Here there is evidence of two incidents in which Libei displayed aggressive behavior toward Cornejo: the biting incident on February 16 when, in Allen's presence, Libei jumped on, scratched, and bit Cornejo; and the charging incident on February 17 when Libei charged at Cornejo, barking and running to within ten feet of him before stopping when he fell. Allen argues that the two incidents are so dissimilar that a jury could not infer from the earlier biting incident that Allen had the requisite knowledge to hold him liable for the injuries Cornejo sustained in the later charging incident. He characterizes the biting incident as an unusual circumstance in which the dog was provoked by Cornejo's act of chopping wood and the charging incident as merely Cornejo's “overreacti[on] to the presence of a dog engaging in doggy behavior.”
Certainly, a jury might agree with Allen's characterizations of these incidents and conclude that the February 16 biting incident “involved such different circumstances that they could not have put [him] on notice [that Libei might again act aggressively toward Cornejo]․ [B]ut we do not think it so clear that we might reach the same conclusion as a matter of law.” Steagald, 300 Ga. at 721 n. 4, 797 S.E.2d 838 (emphasis in original). Cornejo described the biting incident as an “attack.” And a jury could reasonably conclude, from Cornejo's description, that the charging incident amounted to an attempted attack.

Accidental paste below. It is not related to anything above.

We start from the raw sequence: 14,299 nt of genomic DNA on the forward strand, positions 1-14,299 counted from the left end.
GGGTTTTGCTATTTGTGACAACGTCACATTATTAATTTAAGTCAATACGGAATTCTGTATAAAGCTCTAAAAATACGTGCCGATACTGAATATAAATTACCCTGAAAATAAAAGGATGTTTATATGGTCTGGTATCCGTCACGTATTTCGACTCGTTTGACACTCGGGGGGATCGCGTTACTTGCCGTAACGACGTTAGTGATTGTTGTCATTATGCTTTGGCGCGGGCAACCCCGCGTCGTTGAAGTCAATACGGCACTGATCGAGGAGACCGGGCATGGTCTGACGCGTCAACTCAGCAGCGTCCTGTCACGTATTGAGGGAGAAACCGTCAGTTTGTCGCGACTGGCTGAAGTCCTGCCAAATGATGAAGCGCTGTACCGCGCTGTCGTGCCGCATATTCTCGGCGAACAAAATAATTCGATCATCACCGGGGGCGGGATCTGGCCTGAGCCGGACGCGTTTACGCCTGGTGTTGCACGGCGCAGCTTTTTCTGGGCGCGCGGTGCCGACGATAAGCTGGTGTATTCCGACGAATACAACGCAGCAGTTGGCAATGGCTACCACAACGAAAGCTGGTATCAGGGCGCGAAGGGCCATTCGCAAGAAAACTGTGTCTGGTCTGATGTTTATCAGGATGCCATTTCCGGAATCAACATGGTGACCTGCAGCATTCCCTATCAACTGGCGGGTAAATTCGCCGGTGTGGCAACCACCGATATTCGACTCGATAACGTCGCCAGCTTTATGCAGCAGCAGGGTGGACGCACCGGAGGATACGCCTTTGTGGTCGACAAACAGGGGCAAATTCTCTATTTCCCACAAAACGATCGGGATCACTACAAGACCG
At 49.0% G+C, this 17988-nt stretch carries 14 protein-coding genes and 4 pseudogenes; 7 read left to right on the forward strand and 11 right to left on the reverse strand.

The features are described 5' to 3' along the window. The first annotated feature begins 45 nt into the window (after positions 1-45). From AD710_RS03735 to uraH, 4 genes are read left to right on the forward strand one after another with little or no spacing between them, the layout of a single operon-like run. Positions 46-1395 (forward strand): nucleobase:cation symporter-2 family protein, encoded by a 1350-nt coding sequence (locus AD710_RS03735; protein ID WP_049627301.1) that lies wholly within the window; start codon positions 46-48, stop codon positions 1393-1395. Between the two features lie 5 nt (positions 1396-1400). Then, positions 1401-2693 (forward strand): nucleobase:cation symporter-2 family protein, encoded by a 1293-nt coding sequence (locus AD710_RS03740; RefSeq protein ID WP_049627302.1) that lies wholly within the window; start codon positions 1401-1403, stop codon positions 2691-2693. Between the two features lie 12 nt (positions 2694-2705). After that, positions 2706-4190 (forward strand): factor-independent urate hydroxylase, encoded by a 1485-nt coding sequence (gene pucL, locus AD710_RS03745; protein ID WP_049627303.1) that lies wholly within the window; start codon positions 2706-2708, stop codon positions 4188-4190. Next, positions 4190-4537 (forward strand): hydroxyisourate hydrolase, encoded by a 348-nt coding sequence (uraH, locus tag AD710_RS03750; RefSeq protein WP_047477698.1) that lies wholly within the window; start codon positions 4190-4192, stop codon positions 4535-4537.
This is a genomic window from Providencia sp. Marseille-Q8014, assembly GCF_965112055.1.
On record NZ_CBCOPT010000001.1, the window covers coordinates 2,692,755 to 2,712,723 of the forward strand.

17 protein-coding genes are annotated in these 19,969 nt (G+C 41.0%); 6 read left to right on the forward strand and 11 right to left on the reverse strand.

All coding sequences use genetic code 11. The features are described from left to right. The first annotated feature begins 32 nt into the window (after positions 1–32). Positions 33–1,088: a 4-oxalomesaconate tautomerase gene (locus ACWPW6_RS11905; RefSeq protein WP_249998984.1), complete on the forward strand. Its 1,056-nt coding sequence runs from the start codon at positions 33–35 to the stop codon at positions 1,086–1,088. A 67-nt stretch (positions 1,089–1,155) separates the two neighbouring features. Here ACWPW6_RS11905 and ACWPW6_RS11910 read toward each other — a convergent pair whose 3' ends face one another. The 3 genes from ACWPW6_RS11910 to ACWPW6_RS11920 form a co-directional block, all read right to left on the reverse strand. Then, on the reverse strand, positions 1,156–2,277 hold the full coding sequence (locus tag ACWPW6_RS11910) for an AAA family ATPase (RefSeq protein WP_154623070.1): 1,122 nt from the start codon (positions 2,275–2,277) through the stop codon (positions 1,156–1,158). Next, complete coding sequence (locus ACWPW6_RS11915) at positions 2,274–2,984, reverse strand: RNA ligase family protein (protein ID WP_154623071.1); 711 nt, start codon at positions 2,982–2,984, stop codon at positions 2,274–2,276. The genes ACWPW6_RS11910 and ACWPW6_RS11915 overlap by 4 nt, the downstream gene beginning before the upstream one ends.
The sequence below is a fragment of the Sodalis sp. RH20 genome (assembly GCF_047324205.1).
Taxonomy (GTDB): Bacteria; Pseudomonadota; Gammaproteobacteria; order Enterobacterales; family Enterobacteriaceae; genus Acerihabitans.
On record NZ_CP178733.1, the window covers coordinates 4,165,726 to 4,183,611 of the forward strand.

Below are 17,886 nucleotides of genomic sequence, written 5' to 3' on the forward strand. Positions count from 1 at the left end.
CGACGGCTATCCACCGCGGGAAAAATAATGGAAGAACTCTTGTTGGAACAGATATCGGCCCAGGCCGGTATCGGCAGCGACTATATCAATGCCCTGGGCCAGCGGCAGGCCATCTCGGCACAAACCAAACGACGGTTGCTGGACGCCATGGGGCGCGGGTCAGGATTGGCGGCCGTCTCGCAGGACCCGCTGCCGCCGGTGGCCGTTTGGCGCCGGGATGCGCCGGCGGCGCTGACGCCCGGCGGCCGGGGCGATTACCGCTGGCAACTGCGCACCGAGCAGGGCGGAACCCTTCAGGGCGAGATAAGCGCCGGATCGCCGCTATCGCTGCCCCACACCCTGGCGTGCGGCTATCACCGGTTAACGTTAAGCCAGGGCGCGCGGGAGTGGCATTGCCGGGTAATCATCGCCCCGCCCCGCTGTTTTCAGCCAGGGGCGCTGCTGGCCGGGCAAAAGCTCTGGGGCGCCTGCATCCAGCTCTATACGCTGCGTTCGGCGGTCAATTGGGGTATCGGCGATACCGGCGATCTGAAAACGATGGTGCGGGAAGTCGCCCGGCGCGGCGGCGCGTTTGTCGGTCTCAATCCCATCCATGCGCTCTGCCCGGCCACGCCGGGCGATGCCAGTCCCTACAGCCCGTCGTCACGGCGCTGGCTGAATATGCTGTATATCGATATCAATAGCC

Our Supreme Court has held that evidence of an attempted bite can put a dog's owner on notice of the dog's propensity to bite. Steagald, 300 Ga. at 721, 797 S.E.2d 838. The inverse is also true. Because there is evidence in this case that Allen knew his dog had previously attacked Cornejo, that evidence may be sufficient to put Allen on notice that the dog might again try to attack Cornejo. The fact that the dog did not succeed in the attempt does not matter where, as here, there is evidence that Cornejo was injured while trying to escape the attack. See Green v. Wilson, 333 Ga. App. 631, 773 S.E.2d 872 (2015) (physical precedent only) (reversing grant of summary judgment in case where plaintiff was injured while running from aggressive dog); Evans-Watson v. Reese, 188 Ga. App. 292, 372 S.E.2d 675 (1988) (same).